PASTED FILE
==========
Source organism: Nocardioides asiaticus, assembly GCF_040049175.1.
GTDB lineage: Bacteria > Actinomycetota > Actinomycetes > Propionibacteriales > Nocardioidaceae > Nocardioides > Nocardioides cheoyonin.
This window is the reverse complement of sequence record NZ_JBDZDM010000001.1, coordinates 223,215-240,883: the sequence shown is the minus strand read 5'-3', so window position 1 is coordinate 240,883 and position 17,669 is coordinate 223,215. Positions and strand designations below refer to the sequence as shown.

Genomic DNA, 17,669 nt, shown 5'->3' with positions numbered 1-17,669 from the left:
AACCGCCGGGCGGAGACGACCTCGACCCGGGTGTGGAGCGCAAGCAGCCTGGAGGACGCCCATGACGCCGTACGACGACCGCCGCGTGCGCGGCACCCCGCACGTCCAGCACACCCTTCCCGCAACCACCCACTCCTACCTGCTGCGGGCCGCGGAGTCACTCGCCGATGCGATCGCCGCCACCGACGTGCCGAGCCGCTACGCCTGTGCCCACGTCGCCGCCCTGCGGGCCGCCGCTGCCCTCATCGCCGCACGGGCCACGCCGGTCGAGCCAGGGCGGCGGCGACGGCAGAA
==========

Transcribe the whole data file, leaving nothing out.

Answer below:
Source organism: Nocardioides asiaticus, assembly GCF_040049175.1.
GTDB lineage: Bacteria > Actinomycetota > Actinomycetes > Propionibacteriales > Nocardioidaceae > Nocardioides > Nocardioides cheoyonin.
This window is the reverse complement of sequence record NZ_JBDZDM010000001.1, coordinates 223,215-240,883: the sequence shown is the minus strand read 5'-3', so window position 1 is coordinate 240,883 and position 17,669 is coordinate 223,215. Positions and strand designations below refer to the sequence as shown.

Genomic DNA, 17,669 nt, shown 5'->3' with positions numbered 1-17,669 from the left:
AACCGCCGGGCGGAGACGACCTCGACCCGGGTGTGGAGCGCAAGCAGCCTGGAGGACGCCCATGACGCCGTACGACGACCGCCGCGTGCGCGGCACCCCGCACGTCCAGCACACCCTTCCCGCAACCACCCACTCCTACCTGCTGCGGGCCGCGGAGTCACTCGCCGATGCGATCGCCGCCACCGACGTGCCGAGCCGCTACGCCTGTGCCCACGTCGCCGCCCTGCGGGCCGCCGCTGCCCTCATCGCCGCACGGGCCACGCCGGTCGAGCCAGGGCGGCGGCGACGGCAGAA